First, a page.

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Another old drug to see huge price increase in the US Posted 14/11/2014

Catalyst Pharmaceuticals (Catalyst) is preparing to increase the price of Firdapse (3,4-diaminopyridine) for the rare disorder Lambert-Eaton Myasthenic Syndrome (LEMS). This comes despite the fact that the drug’s active ingredient has been on the market in the US for more than 20 years.

LEMS, which causes debilitating muscle weakness, where the immune system attacks the nerves that control the muscles, is so rare, and the drug is so easily available, that it is currently being given away for free in the US by Jacobus Pharmaceuticals.

Catalyst, however, has reported positive results from a phase III study of Firdapse as a treatment for LEMS and intends to seek US Food and Drug Administration (FDA) approval in early 2015. The price hike from Catalyst, once approved, is expected to be in the region of US$80,000.

The whole situation comes as a result of FDA’s 2006 Unapproved Drugs Initiative, which rewards companies for testing treatments that have been on the market for years, but have never been subjected to rigorous trials. FDA’s aim was to get unapproved drugs off the market and to protect patients from potential harm. However, with no authority over pricing, the programme allows drug companies to suddenly increase the price of commonly available drugs.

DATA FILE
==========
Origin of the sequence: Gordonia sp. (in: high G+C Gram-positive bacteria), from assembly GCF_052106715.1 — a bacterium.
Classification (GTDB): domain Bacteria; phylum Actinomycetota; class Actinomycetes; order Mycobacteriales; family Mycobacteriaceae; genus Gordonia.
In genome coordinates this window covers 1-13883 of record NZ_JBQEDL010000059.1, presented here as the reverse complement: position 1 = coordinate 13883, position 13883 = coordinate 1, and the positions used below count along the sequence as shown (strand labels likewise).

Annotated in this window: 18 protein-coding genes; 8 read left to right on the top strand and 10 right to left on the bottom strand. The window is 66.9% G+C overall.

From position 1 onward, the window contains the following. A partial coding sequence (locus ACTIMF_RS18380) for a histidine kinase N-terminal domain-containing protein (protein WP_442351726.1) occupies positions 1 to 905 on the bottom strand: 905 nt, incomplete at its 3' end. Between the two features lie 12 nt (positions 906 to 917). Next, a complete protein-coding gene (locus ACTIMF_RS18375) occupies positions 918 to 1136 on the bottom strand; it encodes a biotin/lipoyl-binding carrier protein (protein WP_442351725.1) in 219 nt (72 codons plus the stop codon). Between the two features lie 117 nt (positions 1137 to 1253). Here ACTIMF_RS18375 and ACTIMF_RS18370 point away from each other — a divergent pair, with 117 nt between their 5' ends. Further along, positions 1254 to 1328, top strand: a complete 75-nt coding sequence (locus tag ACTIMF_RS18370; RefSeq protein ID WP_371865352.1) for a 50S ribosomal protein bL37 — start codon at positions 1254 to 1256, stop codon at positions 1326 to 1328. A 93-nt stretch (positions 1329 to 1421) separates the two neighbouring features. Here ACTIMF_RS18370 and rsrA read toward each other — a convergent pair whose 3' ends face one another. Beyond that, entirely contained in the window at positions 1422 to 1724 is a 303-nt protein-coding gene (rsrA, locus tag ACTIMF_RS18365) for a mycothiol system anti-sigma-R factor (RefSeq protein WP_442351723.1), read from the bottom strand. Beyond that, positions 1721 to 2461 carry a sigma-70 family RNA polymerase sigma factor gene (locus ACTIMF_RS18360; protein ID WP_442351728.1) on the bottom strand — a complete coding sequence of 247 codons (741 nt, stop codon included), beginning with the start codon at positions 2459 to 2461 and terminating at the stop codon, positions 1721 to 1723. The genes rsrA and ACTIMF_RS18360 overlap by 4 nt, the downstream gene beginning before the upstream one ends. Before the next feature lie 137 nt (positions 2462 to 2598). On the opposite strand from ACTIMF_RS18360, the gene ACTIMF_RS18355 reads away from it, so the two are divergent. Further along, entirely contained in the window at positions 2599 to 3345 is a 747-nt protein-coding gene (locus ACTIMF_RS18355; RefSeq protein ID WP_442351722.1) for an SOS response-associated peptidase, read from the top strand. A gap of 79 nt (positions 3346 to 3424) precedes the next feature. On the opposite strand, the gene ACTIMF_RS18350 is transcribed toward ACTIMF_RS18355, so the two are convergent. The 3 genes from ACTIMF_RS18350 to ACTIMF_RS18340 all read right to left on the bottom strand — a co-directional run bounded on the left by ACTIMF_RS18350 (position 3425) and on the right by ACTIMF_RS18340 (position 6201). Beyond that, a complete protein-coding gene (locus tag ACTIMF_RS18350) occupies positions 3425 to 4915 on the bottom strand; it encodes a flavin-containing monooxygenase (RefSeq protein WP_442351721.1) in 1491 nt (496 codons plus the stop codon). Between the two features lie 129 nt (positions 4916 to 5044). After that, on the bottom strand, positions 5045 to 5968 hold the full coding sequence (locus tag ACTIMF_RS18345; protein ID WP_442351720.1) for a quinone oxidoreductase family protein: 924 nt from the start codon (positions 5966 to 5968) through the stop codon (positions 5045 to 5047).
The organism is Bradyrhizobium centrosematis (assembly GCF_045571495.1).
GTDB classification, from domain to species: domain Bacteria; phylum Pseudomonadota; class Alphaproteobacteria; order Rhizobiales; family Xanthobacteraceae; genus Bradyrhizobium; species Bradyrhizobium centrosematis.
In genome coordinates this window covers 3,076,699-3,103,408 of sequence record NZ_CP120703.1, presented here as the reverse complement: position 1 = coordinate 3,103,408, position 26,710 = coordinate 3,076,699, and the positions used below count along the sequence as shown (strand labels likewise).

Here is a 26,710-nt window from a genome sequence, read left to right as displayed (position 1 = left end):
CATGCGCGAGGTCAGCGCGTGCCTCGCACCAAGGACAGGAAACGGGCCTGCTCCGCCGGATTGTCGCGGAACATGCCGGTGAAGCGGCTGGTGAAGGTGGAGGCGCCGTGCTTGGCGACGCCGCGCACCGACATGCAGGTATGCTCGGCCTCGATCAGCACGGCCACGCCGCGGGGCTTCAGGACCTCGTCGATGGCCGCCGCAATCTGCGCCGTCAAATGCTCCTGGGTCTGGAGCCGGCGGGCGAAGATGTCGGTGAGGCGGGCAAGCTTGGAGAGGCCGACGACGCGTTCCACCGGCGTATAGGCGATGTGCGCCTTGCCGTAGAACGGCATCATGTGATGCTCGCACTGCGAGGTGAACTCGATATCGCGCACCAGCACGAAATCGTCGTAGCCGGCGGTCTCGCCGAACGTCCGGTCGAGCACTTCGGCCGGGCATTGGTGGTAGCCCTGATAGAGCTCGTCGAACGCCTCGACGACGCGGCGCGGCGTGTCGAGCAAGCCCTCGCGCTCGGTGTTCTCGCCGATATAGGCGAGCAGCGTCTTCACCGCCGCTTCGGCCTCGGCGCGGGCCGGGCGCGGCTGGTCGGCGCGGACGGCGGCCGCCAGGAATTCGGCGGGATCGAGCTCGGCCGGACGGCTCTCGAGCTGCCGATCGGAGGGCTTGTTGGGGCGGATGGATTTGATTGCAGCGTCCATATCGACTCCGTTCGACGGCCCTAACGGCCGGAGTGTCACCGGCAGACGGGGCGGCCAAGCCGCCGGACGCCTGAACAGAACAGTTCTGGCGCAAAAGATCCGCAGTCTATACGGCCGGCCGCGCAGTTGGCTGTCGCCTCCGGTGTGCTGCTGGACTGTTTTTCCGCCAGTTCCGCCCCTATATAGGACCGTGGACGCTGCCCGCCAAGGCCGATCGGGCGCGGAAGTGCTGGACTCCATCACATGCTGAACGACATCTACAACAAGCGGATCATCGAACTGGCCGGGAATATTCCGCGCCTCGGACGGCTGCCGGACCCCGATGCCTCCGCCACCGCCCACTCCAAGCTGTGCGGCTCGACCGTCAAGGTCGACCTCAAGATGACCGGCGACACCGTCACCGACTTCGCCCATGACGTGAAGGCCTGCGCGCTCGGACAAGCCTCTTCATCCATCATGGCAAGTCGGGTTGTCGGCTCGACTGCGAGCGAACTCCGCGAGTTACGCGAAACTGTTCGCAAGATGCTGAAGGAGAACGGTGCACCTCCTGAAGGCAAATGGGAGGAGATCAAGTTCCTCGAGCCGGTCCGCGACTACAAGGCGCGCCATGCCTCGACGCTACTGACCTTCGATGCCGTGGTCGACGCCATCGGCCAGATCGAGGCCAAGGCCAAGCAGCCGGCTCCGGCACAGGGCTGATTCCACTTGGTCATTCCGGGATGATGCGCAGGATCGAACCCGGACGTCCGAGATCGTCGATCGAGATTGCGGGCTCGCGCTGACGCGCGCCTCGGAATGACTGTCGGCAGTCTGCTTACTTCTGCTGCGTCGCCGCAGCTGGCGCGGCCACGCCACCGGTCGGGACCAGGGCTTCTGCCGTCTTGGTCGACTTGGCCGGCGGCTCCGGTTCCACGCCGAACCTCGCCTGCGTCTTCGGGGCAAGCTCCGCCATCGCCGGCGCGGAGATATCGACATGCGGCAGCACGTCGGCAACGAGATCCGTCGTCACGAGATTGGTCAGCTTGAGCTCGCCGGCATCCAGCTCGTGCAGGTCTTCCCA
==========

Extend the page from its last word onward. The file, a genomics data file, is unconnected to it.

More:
Other drugs that have already seen a huge increase in price under this initiative include premature birth prevention Makena (hydroxyprogesterone), gout treatment Colcrys (Colchicine), and scorpion antivenom Anascorp (centruroides).

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Source: Catalyst

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